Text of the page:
One thing I will say for myself though is that even though I can be so hard on myself, thanks to the experiences I've had, my therapy years back and a little bit of Buddhist wisdom thrown in on the side, it's easy for me to bounce back and have no trouble pointing out to myself that whatever thoughts I'm thinking are not necessarily reality and I don't have to accept it as such. I heard a good quote from Anais Nin tonight on a movie I was watching: "We don't see things as they are, we see them as we are." Could be applicable here.

Hearing my voice back after recording may have initially made me think I wasn't cut out for voice over after all, but instead, a day later, I'm thinking that all it really means is that I need practice...before I can say with any authority that I truly am not cut out for it. So let's proceed I say.

A bit exciting to be trying something new. Now it's going to be part of my routine when I can fit it in to record myself reading at least up until the seminar on the 28th of April.

Another thing I've been trying out too, in the name of organization and productivity, is to keep a word processing document of all my notes on pieces I'm writing. Starting with Jahna, the dancer's piece. It helps me between sessions to write down what I did during each session and what I think I should try to accomplish for the next one. Keeps me on point and keeps me from having one of those experiences where I sit down and wonder what the hell I was thinking the last time I worked on it, or wonder where to start. This way I'll stay focused and no ideas get lost...or rather, fewer ideas get lost.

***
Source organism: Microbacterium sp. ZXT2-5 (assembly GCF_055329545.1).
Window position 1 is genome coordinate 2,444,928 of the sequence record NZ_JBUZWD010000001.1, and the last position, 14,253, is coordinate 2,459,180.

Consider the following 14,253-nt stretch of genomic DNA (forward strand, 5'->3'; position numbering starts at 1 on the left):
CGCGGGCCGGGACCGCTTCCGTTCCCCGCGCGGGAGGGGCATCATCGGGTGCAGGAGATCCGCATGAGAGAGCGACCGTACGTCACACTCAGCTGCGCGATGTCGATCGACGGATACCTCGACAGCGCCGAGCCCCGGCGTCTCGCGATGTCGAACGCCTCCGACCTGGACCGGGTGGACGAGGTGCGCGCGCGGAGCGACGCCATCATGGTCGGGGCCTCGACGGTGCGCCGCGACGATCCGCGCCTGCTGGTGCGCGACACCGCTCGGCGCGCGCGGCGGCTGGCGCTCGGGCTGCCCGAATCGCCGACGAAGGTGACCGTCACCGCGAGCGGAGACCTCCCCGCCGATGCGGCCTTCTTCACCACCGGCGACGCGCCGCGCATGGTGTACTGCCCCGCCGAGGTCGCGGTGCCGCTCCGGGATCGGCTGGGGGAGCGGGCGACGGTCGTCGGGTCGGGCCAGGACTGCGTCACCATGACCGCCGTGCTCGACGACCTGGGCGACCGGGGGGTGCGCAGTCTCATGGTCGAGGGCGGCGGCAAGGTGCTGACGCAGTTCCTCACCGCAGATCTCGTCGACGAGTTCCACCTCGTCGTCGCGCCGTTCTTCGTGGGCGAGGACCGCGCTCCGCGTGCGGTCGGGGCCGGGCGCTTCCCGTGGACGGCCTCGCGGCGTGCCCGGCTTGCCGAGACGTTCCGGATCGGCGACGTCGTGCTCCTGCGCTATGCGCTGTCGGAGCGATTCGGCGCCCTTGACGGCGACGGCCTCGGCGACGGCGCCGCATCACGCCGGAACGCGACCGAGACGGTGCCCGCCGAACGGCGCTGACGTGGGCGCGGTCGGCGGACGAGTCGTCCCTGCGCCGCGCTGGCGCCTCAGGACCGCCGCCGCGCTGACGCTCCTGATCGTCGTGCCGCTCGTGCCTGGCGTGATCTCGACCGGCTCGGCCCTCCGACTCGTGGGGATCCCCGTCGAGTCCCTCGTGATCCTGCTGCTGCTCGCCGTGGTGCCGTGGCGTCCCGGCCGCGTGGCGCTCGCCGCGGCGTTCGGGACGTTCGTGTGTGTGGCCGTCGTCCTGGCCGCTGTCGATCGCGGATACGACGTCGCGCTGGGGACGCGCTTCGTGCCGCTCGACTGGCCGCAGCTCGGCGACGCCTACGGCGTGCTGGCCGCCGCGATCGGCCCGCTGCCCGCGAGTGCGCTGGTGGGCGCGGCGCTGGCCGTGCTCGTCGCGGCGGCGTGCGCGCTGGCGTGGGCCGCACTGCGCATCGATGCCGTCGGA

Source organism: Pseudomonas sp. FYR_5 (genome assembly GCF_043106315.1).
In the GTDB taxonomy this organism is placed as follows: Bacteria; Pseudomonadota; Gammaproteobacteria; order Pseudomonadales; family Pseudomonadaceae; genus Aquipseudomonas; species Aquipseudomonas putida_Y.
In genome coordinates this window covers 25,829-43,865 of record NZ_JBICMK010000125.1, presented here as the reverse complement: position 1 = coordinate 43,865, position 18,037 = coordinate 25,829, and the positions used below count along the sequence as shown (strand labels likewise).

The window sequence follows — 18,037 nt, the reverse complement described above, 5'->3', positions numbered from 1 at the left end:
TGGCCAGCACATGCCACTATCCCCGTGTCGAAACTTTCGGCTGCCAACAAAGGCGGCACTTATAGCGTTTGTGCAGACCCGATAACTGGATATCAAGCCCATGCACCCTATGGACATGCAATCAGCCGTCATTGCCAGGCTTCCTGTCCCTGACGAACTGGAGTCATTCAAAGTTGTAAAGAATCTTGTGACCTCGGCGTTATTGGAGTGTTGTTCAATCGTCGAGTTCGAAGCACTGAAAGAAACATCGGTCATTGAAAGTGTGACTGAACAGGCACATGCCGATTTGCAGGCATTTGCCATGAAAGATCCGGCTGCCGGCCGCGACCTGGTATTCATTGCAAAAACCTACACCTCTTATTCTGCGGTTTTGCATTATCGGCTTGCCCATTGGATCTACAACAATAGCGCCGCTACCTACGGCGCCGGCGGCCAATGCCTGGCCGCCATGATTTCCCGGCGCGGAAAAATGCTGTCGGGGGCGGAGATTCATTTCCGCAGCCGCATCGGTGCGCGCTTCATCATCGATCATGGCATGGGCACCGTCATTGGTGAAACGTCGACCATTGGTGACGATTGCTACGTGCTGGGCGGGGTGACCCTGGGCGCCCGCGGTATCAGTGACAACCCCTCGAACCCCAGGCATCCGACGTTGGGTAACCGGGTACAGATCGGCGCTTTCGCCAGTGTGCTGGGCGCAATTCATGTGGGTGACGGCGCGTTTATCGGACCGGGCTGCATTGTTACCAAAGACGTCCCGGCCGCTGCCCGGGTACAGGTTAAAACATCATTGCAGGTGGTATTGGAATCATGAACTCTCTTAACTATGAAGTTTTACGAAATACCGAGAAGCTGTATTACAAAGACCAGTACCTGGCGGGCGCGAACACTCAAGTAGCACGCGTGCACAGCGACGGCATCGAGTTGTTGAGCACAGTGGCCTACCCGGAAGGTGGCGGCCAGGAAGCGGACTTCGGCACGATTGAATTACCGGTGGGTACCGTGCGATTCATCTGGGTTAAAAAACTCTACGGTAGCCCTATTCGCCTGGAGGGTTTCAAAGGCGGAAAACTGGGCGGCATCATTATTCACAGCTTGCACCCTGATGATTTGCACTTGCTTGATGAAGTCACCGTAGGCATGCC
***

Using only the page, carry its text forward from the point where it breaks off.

All that having been said, I think I need to make a pact with myself not to let my shyness and the way I'm unsure of myself sometimes dictate the way I react to situations like the aforementioned. Sure, my voice on those recordings should make me realize I'm not quite ready yet but I shouldn't automatically assume that it means I'm no good at something. The same applies to music as well. I think too often over the past few years I've given up opportunities or let them pass right by because I thought I wasn't ready yet or capable. I feel like Marty McFly at the beginning of Back to the Future. "I just don't think I can handle that type of rejection," was my mantra when I'd read down the list of music festivals and competitions, commissions and whatnot. I didn't think I'd measure up or fit in with the composers submitting their compositions there.

Granted, that never kept me from composing. It just kept me (and keeps me) from ever having my work showcased or even heard by anyone except you guys, over the internet. But that's why I'm making a pact to not let thinking like that paralyze me. I've already shown that I can come up with alternative ways of thinking of my own volition and without needing anyone to talk me out of any ruts, so why not just switch it on when I start to think like that?

Watch me in the coming months, I think I might just go crazy and someone might have to use the word prolific in a sentence. On that note...